Savers scrambling to top-up their ISAs before tax year-end would do well to remember that, when it comes to long-term savings, pensions are difficult to beat.
Tom Selby, senior analyst at AJ Bell, provides some top tips for savers ahead of the tax year-end.
Make the most of pension tax relief
“Pensions benefit from upfront tax relief, providing an immediate boost to the value of your fund. This is granted automatically at 20% (meaning a 25% boost to your contribution), while higher-rate taxpayers can claim back an extra 20% and additional rate taxpayers 25%.
“So if you pay £80 into a SIPP that will be topped up to £100 regardless of how much income tax you pay. A higher-rate taxpayer could then claim back £20, while an additional-rate taxpayer could claim £25. In effect, getting £100 in a pension can cost as little as £55.
“Over the long-term tax relief can make an enormous difference to the value of your retirement pot. If a basic-rate taxpayer pays £2,400 a year into their pension, that would be topped up to £3,000 through tax relief.
“Over 40 years with investment growth of 5% (after charges) that could generate a fund worth over £400,000, with a whopping £80,000 boost provided through the annual tax relief bonus.
“While clearly everyone can afford different levels of contributions, the boost of tax relief combined with 25% tax-free withdrawals from age 55, flexibility and a generous death benefits regime make pensions a great investment for whatever spare cash you can afford.”
Boost your pension annual allowance to £160,000
“The amount you can save in a pension each year has been eroded from a high of £255,000 in 2010/11 to £40,000 today. This is still double the ISA allowance, and there is a tax trick you can use to boost it even further.
“Pensions ‘carry’ forward’ rules allow you to use up to three years of unused allowances in the current tax year. So if you didn’t pay anything into a pension in the 2015/16, 2016/17 or 17/18 tax years, you could carry forward £120,000 of unused allowances and add them to this year’s £40,000 allowance.
“This flexibility is particularly useful for business owners or anyone who is trying to make up for lost time saving for retirement.”
Beware the pension freedoms tax trap
“Around 1 million people have flexibly accessed their retirement pot since the pension freedoms launched in April 2015.
“All those who made a taxable withdrawal (i.e. more than the 25% tax-free lump sum) have had their annual allowance savagely cut, from £40,000 to just £4,000 – and there is no going back
“The Treasury introduced this measure to stop people recycling large sums of money through pensions to benefit from extra tax-free cash.
“People planning to access their pension flexibly needs to think carefully about the impact it will have on their ability to save in the future.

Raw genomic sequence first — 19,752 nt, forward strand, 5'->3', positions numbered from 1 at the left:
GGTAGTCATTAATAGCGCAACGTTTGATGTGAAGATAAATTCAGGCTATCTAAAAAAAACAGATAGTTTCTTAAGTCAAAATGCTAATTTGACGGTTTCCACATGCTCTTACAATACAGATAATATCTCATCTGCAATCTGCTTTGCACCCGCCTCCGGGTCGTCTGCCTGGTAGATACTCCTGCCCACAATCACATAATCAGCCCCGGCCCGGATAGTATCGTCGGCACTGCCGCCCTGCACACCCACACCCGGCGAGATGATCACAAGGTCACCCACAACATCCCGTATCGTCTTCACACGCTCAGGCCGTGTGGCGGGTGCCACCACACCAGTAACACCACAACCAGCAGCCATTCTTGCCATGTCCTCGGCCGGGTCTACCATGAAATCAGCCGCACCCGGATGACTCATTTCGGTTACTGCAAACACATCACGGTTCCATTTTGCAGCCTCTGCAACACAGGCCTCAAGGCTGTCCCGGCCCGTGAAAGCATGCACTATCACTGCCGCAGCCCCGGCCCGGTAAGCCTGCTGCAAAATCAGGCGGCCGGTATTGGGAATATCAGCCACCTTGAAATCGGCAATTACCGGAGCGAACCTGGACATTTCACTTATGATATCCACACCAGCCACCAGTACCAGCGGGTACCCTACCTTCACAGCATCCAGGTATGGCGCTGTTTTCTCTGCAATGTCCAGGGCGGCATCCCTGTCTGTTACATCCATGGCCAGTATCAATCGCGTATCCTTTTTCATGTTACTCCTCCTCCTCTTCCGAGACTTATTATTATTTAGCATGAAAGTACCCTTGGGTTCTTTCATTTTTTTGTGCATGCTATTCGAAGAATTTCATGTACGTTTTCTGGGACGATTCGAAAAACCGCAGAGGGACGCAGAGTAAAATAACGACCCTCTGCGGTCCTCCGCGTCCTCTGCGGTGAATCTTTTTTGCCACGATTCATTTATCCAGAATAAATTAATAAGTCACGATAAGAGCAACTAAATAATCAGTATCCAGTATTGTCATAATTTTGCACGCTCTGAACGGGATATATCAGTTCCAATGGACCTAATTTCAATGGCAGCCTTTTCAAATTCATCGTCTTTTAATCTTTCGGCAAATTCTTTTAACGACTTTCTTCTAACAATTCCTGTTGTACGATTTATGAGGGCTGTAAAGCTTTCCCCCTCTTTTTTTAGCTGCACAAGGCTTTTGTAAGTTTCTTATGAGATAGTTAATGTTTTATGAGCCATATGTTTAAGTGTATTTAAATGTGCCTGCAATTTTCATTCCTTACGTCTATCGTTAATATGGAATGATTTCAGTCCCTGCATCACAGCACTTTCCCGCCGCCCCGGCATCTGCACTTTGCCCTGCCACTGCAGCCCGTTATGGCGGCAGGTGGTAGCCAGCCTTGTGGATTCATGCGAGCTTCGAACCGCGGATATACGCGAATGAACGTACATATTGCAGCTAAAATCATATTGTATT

“Anyone wanting to access their pension but concerned about triggering the MPAA should consider whether just taking their tax-free cash could be sufficient, particularly where they are planning a one-off purchase rather than taking a regular income.”
Get your affairs in order
“The pension freedoms weren’t just about flexibility in retirement - changes to the way your retirement fund is taxed on death mean pensions are now attractive tax planning vehicles. If you die before age 75 your fund can be passed on to your beneficiary tax-free, while if you die after 75 it is taxed in the same way as income.
“Furthermore, if your beneficiary dies before age 75 they too can pass on any untouched funds, even if you died after age 75.
“This makes it even more important to make sure your pension goes where you want it to go should the worst happen. Changes in life circumstances such as the birth of a child, marriage or divorce could affect who you want to receive your pension if you die, so the tax year-end provides a useful opportunity to review and revise your death benefit nominations.”
Reclaim any overpaid tax on pension freedoms withdrawals
“The first flexible payment you take from your pension in the tax year will be taxed on an emergency basis, referred to in HMRC jargon as ‘Month 1’.
“This means HMRC assumes you are making 12 withdrawals rather than just the one, with the upshot being you are likely to be significantly overtaxed – potentially by thousands of pounds.
“If you want to get this money back you can do it through your self-assessment tax return, or by filling out one of three forms:
• P50Z – If the payment used up your pension pot and you have no other income in the tax year
• P53Z – if the payment used up your pension pot and you have other taxable income
• P55 – if you have withdrawn only part of your pot and you’re not taking regular payments
“HMRC says this should get sorted within 30 days. At the last count over £400 million had been reclaimed by savers who had filled out these forms.”